Sea-Level Rise In Antarctica Too Much To Be Pumped Away

Posted: Mar 11 2016, 5:22am CST | by , Updated: Mar 11 2016, 10:28pm CST, in News | Latest Science News

Sea-Level Rise in Antarctica Too Much to be Pumped Away
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  • Rising Sea Levels in Antarctica too Much to be Disposed off via Special Pumps

The rising sea levels in Antarctica are simply too much to be disposed off via special pumps. Other methods will have to be applied before it is too late.

Future rise in sea levels is a problem of such huge dimensions that even geo-engineering strategies will be useless in stemming the tide of the ensuing cataclysmic events.

Pumping away water from the Antarctic Continent won’t be a viable solution despite the obvious practicality of the scheme. The idea has been given all due recognition by scientists. Yet it doesn’t measure up to the standards required.

Although the pumped water would freeze before you can say “what the hell”, the sheer weight of it would cause the ice flow into the oceans surrounding the Antarctic Continent to increase too.

In order to store the water, it would have to be transported 700 km inland and that would not be a feasible proposal. This scheme would require one tenth of the global energy which is presently extant.

It was basically a rather drastic method of stemming sea level rise due to global warming. Since curbing fossil fuels would cause industrial civilization to come to a halt, this scheme was thought up.

By the end of the 21st century, the sea level rise would be about 40 cm. The overall scope of this methodology is indeed extreme and so it is best to shelve it.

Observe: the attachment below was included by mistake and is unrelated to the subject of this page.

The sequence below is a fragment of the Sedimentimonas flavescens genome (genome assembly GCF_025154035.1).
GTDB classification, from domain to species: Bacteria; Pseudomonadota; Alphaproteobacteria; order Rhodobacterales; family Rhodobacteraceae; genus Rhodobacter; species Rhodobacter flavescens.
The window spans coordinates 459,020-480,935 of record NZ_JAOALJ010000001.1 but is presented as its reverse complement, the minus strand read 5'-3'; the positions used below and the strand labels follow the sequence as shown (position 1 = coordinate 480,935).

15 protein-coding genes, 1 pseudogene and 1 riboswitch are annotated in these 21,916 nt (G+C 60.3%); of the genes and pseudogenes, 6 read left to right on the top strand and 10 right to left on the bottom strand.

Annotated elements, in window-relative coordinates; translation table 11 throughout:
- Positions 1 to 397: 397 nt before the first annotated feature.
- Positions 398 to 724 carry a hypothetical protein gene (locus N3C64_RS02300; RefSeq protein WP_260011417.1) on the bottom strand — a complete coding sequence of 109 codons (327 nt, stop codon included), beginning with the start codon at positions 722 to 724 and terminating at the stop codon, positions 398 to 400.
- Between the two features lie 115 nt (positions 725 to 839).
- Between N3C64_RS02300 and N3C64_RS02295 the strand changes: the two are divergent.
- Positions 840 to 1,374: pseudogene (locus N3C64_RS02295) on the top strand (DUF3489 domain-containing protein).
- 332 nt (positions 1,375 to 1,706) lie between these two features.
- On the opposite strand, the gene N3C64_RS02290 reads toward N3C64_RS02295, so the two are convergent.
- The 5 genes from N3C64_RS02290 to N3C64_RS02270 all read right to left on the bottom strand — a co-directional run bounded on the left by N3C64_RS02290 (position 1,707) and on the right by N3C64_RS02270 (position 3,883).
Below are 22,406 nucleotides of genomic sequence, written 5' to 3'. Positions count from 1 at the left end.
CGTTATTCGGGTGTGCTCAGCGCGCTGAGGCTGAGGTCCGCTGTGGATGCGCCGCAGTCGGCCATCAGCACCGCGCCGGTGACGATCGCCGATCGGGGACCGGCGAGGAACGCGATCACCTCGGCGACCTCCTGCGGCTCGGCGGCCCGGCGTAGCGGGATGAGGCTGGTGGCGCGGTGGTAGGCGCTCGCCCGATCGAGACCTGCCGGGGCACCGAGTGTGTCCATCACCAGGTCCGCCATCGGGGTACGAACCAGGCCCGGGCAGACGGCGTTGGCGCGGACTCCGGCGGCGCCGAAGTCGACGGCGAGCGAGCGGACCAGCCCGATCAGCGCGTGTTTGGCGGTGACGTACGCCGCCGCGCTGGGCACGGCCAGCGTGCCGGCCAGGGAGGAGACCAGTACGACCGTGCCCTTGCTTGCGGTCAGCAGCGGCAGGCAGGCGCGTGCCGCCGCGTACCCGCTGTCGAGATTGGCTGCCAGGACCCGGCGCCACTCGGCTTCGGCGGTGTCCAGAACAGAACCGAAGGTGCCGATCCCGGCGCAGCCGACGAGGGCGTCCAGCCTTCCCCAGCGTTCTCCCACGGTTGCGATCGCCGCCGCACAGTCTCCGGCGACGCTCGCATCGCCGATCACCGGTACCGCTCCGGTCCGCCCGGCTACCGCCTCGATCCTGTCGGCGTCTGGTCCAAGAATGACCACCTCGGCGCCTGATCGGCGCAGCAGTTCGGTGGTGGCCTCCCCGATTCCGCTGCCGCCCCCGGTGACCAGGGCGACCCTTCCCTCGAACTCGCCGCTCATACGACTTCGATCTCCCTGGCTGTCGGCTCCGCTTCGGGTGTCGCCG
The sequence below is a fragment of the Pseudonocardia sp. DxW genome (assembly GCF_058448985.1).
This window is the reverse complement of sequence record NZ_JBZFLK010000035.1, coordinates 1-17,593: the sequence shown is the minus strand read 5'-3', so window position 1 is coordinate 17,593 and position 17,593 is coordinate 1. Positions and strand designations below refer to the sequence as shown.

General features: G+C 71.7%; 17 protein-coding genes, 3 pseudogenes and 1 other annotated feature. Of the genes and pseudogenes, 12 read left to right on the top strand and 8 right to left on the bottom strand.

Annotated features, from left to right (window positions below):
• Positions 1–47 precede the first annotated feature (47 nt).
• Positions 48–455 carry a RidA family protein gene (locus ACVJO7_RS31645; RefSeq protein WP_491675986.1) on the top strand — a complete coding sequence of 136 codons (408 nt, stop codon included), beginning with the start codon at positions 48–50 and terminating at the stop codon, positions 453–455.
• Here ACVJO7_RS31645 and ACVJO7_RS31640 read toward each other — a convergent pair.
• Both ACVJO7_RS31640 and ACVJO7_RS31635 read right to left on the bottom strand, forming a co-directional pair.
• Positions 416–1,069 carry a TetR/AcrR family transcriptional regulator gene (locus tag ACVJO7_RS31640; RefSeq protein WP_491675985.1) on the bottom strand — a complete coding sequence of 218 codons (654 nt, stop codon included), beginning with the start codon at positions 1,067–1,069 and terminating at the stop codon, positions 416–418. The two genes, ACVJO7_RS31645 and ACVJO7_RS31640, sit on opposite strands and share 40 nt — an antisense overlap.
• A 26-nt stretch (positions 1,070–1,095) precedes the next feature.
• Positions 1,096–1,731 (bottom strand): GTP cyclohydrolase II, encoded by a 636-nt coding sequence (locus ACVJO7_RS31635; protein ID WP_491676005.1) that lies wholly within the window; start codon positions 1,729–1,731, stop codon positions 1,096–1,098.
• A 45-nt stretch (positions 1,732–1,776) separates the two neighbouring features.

Maybe sometime in the future when humankind will have really progressed, it might be viable. The problem is that the challenge is extreme and so any solution that is generated will also have to be rather extreme.

"We explored a way to at least delay the rise of sea level we can no longer avoid by even the strictest climate-change mitigation strategies. This is estimated to reach about 40 cm by the end of the century," says lead-author Katja Frieler.

"Our approach is definitely extreme, but so is the challenge of sea-level rise."

The burning of fossil fuels leads to rising temperatures on a global level. Thus the ice sheets and glaciers melt off the Antarctic coast and you get rising sea levels off various coastal cities around the world. This could lead to floods and deluges in the future times.

"This is huge. Local adaptation, for instance building dikes, will not be physically possible or economically feasible everywhere," Frieler says.

"Protection may depend on your economic situation - so New York might be saved, but sadly not Bangladesh, and this clearly raises an equity issue," she adds.

"Hence the interest in a universal protection measure. We wanted to check whether sacrificing the uninhabited Antarctic region might theoretically enable us to save populated shores around the world."

The issue is do we dare give up Antarctica in order to save Bangladesh. The building of dykes is a nearly impossible deal due to costs and lack of so much material for construction purposes.

The fact of the matter is that although via the pump method, New York could be saved, Bangladesh would still be inundated in tons of water.

Furthermore, even if somehow we do manage to go ahead with the pumping plan, it would just buy us limited time till the sea levels rise again leading to more worries.

"The magnitude of sea-level rise is so enormous, it turns out it is unlikely that any engineering approach imaginable can mitigate it," concludes co-author Anders Levermann, head of Global Adaptation Strategies at PIK and scientist at Columbia University's Lamont Doherty Earth Observatory.

"Even if this was feasible, it would only buy time - when we stop the pumping one day, additional discharge from Antarctica will increase the rate of sea-level rise even beyond the warming-induced rate. This would mean putting another sea-level debt onto future generations."

This study is published in Earth System Dynamics.

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<a href="/latest_stories/all/all/20" rel="author">Sumayah Aamir</a>
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